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CAPE CANAVERAL, Fla., April 27 (Reuters) – Elon Musk’s rocket company SpaceX launched four more astronauts on a flight to the International Space Station (ISS) for NASA on Wednesday, including a medical doctor turned spacewalker and a geologist specializing in Martian landslides.

The SpaceX launch vehicle, consisting of a two-stage Falcon 9 rocket topped with a Crew Dragon capsule dubbed Freedom, lifted off with its crew of four at 3:52 a.m. EDT (0752 GMT) from NASA’s Kennedy Space Center in Cape Canaveral, Florida.

If all goes according to plan, the three U.S. astronauts and a European Space Agency (ESA) crewmate from Italy will reach the space station after a 17-hour flight and dock around 8:15 p.m. EDT (0015 GMT Thursday) to begin a six-month science mission orbiting some 250 miles (420 km) above Earth.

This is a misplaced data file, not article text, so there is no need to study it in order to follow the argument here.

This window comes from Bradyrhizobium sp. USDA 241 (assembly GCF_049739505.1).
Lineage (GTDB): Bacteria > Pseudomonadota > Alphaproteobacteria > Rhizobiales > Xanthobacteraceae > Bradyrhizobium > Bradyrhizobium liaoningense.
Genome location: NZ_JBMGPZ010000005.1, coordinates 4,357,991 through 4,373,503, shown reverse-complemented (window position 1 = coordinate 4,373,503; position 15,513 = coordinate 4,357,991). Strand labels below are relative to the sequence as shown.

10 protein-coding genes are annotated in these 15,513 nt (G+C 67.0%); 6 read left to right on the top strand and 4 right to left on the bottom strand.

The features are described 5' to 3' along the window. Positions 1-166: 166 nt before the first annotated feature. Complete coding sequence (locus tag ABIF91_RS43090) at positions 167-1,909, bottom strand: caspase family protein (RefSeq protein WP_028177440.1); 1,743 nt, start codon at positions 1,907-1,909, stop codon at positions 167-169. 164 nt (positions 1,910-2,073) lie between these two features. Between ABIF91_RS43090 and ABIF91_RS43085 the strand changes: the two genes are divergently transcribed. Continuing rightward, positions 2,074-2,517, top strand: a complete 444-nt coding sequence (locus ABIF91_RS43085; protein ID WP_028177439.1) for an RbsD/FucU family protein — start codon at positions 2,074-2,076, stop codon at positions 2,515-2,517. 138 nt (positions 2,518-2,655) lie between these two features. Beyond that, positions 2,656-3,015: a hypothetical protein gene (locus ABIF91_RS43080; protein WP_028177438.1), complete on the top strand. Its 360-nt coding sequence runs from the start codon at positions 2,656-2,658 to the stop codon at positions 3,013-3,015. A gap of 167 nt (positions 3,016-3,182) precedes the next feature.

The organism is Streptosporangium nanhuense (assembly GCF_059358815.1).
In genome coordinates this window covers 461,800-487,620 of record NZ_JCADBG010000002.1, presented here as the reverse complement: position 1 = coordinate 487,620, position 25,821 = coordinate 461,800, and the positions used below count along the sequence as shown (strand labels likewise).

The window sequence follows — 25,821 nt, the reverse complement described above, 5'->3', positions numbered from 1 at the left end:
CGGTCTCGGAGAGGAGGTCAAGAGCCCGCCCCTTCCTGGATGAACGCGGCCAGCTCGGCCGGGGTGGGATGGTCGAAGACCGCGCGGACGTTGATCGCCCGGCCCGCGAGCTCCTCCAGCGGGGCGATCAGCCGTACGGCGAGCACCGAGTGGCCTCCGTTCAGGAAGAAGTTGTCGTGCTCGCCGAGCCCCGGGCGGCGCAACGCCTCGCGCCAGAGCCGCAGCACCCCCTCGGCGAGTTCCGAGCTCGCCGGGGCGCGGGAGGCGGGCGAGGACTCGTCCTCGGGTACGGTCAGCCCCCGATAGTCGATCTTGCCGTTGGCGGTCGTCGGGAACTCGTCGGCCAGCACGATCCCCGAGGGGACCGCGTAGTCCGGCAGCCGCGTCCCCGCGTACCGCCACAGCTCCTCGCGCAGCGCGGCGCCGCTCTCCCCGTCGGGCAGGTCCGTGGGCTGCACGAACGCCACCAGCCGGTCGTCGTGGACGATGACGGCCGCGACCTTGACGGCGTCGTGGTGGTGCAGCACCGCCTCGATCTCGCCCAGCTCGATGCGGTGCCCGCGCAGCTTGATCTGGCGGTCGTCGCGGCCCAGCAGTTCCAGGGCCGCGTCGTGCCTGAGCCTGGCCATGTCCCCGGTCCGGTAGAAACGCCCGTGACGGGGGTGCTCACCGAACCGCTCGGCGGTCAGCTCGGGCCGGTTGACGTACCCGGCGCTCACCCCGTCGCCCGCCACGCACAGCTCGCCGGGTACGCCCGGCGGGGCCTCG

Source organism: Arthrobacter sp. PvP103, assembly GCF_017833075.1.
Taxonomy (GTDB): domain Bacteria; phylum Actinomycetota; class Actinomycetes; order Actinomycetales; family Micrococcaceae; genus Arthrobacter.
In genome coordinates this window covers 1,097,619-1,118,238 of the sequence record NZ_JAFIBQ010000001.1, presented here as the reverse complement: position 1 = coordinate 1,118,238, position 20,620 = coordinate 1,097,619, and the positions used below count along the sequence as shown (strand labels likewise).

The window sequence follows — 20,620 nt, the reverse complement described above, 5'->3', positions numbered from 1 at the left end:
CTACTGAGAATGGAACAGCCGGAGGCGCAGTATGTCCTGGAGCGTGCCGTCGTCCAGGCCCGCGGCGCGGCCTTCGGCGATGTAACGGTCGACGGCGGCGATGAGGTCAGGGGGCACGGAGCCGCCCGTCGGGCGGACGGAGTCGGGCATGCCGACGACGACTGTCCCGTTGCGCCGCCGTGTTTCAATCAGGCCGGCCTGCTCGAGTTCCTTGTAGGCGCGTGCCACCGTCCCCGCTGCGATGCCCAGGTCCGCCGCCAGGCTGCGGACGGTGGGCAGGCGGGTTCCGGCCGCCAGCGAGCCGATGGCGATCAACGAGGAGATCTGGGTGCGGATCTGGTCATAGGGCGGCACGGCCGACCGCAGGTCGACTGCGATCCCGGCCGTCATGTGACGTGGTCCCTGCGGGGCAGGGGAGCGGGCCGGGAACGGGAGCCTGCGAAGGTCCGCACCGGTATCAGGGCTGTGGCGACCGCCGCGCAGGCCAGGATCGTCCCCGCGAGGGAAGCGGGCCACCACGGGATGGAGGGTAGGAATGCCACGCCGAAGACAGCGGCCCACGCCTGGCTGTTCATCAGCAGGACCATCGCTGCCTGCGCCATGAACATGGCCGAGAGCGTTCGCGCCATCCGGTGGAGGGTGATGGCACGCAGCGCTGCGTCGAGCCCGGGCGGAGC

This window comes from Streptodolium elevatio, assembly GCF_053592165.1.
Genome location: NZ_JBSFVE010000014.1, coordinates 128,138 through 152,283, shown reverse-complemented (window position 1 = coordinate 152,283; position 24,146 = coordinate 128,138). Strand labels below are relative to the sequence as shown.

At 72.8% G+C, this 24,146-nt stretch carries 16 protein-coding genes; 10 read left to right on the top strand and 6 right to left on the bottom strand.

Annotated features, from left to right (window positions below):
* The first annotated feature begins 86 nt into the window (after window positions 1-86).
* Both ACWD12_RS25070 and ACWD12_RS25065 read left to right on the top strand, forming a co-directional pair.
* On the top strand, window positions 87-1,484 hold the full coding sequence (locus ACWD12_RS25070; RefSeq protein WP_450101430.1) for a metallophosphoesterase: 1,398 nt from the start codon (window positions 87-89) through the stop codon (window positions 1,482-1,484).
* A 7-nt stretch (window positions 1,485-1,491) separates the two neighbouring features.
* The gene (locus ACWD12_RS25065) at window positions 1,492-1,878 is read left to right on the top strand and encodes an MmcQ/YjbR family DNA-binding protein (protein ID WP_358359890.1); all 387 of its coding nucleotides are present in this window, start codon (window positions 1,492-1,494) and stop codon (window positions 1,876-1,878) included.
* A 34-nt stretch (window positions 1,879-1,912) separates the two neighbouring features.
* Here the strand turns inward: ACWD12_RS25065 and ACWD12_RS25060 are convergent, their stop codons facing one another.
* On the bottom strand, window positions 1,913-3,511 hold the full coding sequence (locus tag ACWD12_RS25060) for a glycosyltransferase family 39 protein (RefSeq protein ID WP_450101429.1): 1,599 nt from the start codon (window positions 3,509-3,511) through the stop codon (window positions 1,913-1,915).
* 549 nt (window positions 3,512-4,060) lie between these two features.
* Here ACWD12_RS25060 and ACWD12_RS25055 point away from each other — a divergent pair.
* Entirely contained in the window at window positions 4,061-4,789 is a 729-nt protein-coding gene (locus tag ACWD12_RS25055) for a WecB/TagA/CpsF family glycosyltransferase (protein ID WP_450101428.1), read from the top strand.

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The liftoff was carried live on a NASA webcast, which showed the Falcon 9 ascending from the launch tower as its nine Merlin engines roared to life in billowing clouds of vapor and a reddish fireball that lit up the pre-dawn sky.

The four astronauts were seen strapped into the pressurized cabin of their capsule and seated calmly in their helmeted white-and-black spacesuits moments before launch.

The mission, designated Crew 4, is the fourth full-fledged ISS crew NASA has launched aboard a SpaceX vehicle since the private rocket venture founded by Musk, also owner of electric carmaker Tesla Inc (TSLA.O), began flying U.S. space agency astronauts in 2020.

In all, SpaceX has launched six previous human spaceflights over the past two years.

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Reporting by Joe Skipper in Cape Canaveral, Fla., Writing and additional reporting by Steve Gorman in Los Angeles; Editing by Sandra Maler and Clarence Fernandez

Our Standards: The Thomson Reuters Trust Principles.